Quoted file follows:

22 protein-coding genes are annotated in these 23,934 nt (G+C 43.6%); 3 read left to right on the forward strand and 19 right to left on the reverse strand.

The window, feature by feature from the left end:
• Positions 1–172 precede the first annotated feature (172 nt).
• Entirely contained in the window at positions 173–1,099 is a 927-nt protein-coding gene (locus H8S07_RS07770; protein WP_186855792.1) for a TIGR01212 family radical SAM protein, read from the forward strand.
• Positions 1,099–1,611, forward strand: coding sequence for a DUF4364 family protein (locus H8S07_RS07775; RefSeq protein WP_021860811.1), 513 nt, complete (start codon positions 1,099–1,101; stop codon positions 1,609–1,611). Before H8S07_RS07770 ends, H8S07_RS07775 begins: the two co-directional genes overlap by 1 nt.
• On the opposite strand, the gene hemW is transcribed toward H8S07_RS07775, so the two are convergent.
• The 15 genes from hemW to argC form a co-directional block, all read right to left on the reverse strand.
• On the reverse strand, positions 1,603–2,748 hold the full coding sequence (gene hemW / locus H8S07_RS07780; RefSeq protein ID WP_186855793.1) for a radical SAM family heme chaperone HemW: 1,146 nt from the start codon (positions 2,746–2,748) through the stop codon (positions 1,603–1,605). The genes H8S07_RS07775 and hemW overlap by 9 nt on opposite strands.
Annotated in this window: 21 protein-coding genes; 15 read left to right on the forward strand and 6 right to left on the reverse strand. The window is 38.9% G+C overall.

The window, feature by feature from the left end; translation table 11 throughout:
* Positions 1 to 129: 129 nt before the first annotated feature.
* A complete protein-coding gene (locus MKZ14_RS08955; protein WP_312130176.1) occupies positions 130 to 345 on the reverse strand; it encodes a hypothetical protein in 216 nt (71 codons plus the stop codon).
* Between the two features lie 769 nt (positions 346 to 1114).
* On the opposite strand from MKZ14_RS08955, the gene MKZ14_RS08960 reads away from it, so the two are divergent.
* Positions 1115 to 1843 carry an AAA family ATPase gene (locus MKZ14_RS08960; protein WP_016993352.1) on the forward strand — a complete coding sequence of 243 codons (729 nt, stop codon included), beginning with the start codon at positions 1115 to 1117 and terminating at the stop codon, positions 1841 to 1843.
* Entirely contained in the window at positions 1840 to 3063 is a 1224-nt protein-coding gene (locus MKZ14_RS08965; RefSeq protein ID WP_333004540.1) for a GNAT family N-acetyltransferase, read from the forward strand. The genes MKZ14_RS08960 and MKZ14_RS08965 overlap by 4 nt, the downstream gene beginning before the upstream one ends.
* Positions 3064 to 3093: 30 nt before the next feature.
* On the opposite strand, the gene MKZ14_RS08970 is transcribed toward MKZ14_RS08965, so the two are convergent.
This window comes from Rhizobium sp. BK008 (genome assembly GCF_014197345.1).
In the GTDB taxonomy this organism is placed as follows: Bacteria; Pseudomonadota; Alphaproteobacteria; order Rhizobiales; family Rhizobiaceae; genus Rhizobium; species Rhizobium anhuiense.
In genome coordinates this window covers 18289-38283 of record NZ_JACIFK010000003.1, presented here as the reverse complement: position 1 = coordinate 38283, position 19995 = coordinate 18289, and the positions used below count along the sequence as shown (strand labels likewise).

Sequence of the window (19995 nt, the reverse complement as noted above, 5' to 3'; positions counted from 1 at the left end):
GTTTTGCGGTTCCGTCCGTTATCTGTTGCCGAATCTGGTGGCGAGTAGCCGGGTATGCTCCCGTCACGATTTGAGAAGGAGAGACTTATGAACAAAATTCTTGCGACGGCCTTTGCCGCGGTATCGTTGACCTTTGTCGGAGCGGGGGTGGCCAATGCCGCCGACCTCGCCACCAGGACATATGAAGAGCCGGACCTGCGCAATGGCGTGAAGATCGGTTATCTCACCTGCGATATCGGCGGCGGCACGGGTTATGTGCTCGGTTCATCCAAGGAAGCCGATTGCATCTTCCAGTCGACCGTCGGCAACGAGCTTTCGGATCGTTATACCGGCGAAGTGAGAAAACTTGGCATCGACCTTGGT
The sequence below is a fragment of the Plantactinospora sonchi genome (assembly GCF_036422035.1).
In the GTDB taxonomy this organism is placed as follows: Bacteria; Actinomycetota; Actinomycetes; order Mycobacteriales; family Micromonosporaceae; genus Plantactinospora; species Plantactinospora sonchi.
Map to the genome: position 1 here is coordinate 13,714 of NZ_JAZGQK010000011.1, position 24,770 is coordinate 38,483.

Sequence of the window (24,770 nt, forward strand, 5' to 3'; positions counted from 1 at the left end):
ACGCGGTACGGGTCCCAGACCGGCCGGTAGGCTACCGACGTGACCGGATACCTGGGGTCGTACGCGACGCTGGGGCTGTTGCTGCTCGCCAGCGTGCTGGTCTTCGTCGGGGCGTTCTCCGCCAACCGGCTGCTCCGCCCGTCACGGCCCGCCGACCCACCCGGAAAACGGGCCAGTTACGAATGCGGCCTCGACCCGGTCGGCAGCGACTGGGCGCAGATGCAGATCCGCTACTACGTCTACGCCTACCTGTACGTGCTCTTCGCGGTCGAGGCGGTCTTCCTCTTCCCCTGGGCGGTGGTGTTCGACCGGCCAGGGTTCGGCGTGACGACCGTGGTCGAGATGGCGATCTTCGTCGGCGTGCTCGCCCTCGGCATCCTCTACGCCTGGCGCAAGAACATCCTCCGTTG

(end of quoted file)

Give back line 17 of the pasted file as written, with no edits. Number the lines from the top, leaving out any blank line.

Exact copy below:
* Positions 3064 to 3093: 30 nt before the next feature.